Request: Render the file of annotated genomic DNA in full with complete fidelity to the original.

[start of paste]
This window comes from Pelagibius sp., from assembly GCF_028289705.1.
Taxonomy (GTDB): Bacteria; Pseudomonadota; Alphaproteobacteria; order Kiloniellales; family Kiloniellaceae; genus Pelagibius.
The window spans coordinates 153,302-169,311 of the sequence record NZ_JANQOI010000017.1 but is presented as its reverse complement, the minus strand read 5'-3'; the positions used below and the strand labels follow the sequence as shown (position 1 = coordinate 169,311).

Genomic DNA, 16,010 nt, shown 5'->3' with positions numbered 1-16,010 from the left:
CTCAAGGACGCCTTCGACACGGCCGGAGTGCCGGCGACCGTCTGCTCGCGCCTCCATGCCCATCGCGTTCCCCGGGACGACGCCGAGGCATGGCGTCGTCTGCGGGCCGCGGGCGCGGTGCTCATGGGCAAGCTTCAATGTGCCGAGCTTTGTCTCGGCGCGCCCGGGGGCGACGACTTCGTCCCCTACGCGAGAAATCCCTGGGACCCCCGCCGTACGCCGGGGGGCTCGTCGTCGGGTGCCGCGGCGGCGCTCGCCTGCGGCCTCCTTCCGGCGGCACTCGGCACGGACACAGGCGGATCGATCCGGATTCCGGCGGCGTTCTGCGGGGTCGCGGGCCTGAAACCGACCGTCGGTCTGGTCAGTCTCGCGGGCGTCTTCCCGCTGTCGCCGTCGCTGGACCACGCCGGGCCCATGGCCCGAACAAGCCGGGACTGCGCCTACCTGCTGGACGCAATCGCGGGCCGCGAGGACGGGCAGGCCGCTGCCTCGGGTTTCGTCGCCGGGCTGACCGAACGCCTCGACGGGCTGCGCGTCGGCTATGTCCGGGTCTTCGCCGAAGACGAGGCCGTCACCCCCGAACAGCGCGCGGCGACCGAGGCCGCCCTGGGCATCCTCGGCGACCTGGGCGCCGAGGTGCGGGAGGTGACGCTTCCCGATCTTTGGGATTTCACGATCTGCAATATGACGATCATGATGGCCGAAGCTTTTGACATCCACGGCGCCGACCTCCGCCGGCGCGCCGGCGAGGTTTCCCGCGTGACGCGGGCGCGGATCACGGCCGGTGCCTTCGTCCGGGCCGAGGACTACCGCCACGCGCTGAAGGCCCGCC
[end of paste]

This window comes from Pelagibius sp., from assembly GCF_028289705.1.
Taxonomy (GTDB): Bacteria; Pseudomonadota; Alphaproteobacteria; order Kiloniellales; family Kiloniellaceae; genus Pelagibius.
The window spans coordinates 153,302-169,311 of the sequence record NZ_JANQOI010000017.1 but is presented as its reverse complement, the minus strand read 5'-3'; the positions used below and the strand labels follow the sequence as shown (position 1 = coordinate 169,311).

Genomic DNA, 16,010 nt, shown 5'->3' with positions numbered 1-16,010 from the left:
CTCAAGGACGCCTTCGACACGGCCGGAGTGCCGGCGACCGTCTGCTCGCGCCTCCATGCCCATCGCGTTCCCCGGGACGACGCCGAGGCATGGCGTCGTCTGCGGGCCGCGGGCGCGGTGCTCATGGGCAAGCTTCAATGTGCCGAGCTTTGTCTCGGCGCGCCCGGGGGCGACGACTTCGTCCCCTACGCGAGAAATCCCTGGGACCCCCGCCGTACGCCGGGGGGCTCGTCGTCGGGTGCCGCGGCGGCGCTCGCCTGCGGCCTCCTTCCGGCGGCACTCGGCACGGACACAGGCGGATCGATCCGGATTCCGGCGGCGTTCTGCGGGGTCGCGGGCCTGAAACCGACCGTCGGTCTGGTCAGTCTCGCGGGCGTCTTCCCGCTGTCGCCGTCGCTGGACCACGCCGGGCCCATGGCCCGAACAAGCCGGGACTGCGCCTACCTGCTGGACGCAATCGCGGGCCGCGAGGACGGGCAGGCCGCTGCCTCGGGTTTCGTCGCCGGGCTGACCGAACGCCTCGACGGGCTGCGCGTCGGCTATGTCCGGGTCTTCGCCGAAGACGAGGCCGTCACCCCCGAACAGCGCGCGGCGACCGAGGCCGCCCTGGGCATCCTCGGCGACCTGGGCGCCGAGGTGCGGGAGGTGACGCTTCCCGATCTTTGGGATTTCACGATCTGCAATATGACGATCATGATGGCCGAAGCTTTTGACATCCACGGCGCCGACCTCCGCCGGCGCGCCGGCGAGGTTTCCCGCGTGACGCGGGCGCGGATCACGGCCGGTGCCTTCGTCCGGGCCGAGGACTACCGCCACGCGCTGAAGGCCCGCC